From studying at John Maynard Keynes' Cambridge to a long life working at the International Monetary Fund, RA Radford's career as an economist had one rude interruption — he spent half of the Second World War in a prison camp.
On his release he quickly wrote an absolutely astonishing article for Economica, an academic journal. The Economic Organisation of a POW Camp describes and analyses, with a dry wit, the markets and other institutions that developed in the camp.
The foundations of these economic structures were rations from the Red Cross — largely of food and cigarettes. From time to time, these rations would arrive in bumper amounts and at other times run short. Everybody felt the surplus or the shortage.
Humans have developed many different economic institutions, from gift giving to feudal obligation, but in the camp it was the market that ruled. One can speculate as to why: gifts were pointless, since everyone started with the same. Meanwhile there was little scope among the prisoners for the kind of power imbalances and organised violence that feudalism would have required.
Yet markets emerged quickly, because while prisoners had equal means, they did not have identical preferences. The Sikhs sold their beef rations; the French were desperate for coffee; the English wanted tea. Relative prices moved in response to broader developments, such as the arrival of new prisoners — and with bread rations handed out on Mondays, on Sunday evenings 'bread now' would trade at a premium to 'bread Monday'.
There was money to be made by middlemen. Sometimes
the camp even traded with the outside world — prisoners would bribe guards with coffee, and the coffee would go 'over the wire' to black market cafés in Munich. There was even a futures market. There was something universal and spontaneous, Radford decided, about markets.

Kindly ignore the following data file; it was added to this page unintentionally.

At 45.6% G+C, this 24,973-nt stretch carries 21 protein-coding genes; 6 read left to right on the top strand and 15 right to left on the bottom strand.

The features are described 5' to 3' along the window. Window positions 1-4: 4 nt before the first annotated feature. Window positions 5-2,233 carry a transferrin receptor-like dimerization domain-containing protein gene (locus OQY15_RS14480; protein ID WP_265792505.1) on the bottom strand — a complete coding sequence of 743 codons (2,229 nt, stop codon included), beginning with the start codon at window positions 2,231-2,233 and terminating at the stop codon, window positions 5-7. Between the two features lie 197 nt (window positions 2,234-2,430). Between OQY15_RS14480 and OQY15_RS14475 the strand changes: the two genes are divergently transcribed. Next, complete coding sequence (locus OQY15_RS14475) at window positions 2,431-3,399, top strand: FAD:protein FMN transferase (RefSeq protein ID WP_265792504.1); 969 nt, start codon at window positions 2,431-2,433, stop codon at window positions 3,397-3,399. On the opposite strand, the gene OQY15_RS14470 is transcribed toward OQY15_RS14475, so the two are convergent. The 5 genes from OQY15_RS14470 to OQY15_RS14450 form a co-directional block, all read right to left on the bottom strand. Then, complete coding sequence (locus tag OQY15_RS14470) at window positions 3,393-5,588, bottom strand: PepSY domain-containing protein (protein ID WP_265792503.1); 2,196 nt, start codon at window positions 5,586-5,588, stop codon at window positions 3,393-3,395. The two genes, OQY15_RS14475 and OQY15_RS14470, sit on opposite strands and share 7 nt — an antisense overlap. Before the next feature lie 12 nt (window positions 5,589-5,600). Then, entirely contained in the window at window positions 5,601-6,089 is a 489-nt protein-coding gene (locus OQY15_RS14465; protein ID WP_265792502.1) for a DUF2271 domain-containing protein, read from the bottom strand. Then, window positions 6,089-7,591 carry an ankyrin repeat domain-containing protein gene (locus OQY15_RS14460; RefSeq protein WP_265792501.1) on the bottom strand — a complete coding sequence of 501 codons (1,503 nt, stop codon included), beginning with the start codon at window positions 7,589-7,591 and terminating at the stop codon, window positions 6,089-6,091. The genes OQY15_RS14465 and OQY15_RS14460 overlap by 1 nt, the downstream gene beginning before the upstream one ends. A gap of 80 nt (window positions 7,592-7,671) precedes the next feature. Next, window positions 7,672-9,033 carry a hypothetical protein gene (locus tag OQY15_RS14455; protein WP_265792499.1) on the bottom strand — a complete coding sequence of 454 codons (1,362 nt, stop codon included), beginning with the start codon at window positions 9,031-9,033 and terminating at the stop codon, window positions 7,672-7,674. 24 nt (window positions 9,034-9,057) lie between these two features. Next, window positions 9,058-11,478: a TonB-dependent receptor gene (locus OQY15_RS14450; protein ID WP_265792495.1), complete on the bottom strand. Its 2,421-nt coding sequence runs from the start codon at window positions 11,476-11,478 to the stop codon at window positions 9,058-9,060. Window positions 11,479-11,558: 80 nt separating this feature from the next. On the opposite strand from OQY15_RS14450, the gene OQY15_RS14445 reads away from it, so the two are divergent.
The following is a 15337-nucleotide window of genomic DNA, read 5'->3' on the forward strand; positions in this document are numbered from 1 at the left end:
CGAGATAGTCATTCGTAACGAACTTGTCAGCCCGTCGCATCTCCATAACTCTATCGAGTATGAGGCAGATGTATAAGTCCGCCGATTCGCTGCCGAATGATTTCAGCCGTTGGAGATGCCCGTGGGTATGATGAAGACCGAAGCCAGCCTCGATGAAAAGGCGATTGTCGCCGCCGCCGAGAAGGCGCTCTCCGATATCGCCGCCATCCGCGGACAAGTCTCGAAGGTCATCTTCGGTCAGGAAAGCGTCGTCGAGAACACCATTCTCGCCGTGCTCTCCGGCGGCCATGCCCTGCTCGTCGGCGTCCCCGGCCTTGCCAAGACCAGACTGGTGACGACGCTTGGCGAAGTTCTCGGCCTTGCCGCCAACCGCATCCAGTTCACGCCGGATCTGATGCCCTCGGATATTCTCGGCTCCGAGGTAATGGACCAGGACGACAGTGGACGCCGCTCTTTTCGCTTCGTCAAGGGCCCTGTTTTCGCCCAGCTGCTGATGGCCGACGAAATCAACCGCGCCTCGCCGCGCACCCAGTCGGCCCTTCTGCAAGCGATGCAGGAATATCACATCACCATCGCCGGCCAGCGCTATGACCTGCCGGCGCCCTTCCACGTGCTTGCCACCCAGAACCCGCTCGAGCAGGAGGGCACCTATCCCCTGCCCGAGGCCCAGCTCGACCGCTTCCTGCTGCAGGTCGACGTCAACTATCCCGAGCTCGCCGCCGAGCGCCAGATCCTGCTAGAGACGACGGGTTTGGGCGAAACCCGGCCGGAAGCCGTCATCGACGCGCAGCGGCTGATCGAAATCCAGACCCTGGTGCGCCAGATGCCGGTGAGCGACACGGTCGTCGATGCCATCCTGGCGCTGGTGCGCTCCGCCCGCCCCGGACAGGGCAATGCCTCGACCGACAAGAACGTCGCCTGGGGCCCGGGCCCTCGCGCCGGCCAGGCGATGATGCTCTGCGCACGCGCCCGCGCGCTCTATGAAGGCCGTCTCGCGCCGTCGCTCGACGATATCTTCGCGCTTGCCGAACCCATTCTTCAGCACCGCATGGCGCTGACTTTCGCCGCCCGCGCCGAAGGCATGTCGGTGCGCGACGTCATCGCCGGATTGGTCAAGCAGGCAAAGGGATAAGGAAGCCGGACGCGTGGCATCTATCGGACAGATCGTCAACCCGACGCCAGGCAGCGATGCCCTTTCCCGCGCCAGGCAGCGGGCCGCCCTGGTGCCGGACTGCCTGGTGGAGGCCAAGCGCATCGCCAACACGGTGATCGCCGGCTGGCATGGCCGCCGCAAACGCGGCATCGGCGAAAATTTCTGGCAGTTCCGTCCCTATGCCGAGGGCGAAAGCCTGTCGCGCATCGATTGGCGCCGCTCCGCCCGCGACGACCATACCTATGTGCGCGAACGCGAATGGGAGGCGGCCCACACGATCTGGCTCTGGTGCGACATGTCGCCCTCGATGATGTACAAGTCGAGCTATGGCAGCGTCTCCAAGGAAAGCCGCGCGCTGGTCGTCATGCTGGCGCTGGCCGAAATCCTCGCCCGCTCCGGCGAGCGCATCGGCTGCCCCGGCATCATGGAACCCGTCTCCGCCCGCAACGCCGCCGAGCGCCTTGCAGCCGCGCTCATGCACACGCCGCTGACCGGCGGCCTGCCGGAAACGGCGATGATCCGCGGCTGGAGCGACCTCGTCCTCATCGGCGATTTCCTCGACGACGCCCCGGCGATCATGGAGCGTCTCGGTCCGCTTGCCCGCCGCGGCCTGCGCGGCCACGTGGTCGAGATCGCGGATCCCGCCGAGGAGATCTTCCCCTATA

Of course, a market works better with a currency, and
the cigarette emerged as the leading contender because
it was portable and each cigarette was a decent substitute for another cigarette. Not a perfect substitute, though: prisoners would 'sweat' cigarettes, rolling them between the tips of the fingers to shake loose a little bit of tobacco. Tastier brands and fatter cigarettes were reserved for smoking rather than currency — an example of what economists call Gresham's Law: "bad money drives out good".
All this mattered greatly
at the time, as Radford poignantly recalled, even
as fresh memories began to fade: "The small scale of the transactions and the simple expression of comfort and wants in terms of cigarettes and jam, razor blades and writing paper, make the urgency of those needs difficult to appreciate, even
by an ex-prisoner of some three months' standing."
His final line is worth reflecting on in our present economic difficulties. On 12 April 1945, the camp was liberated,
and, noted Radford, "every want could be satisfied without effort."
Tim Harford is a Financial Times columnist and author of Adapt:
Why Success Always Starts With Failure (Abacus, £8.99)
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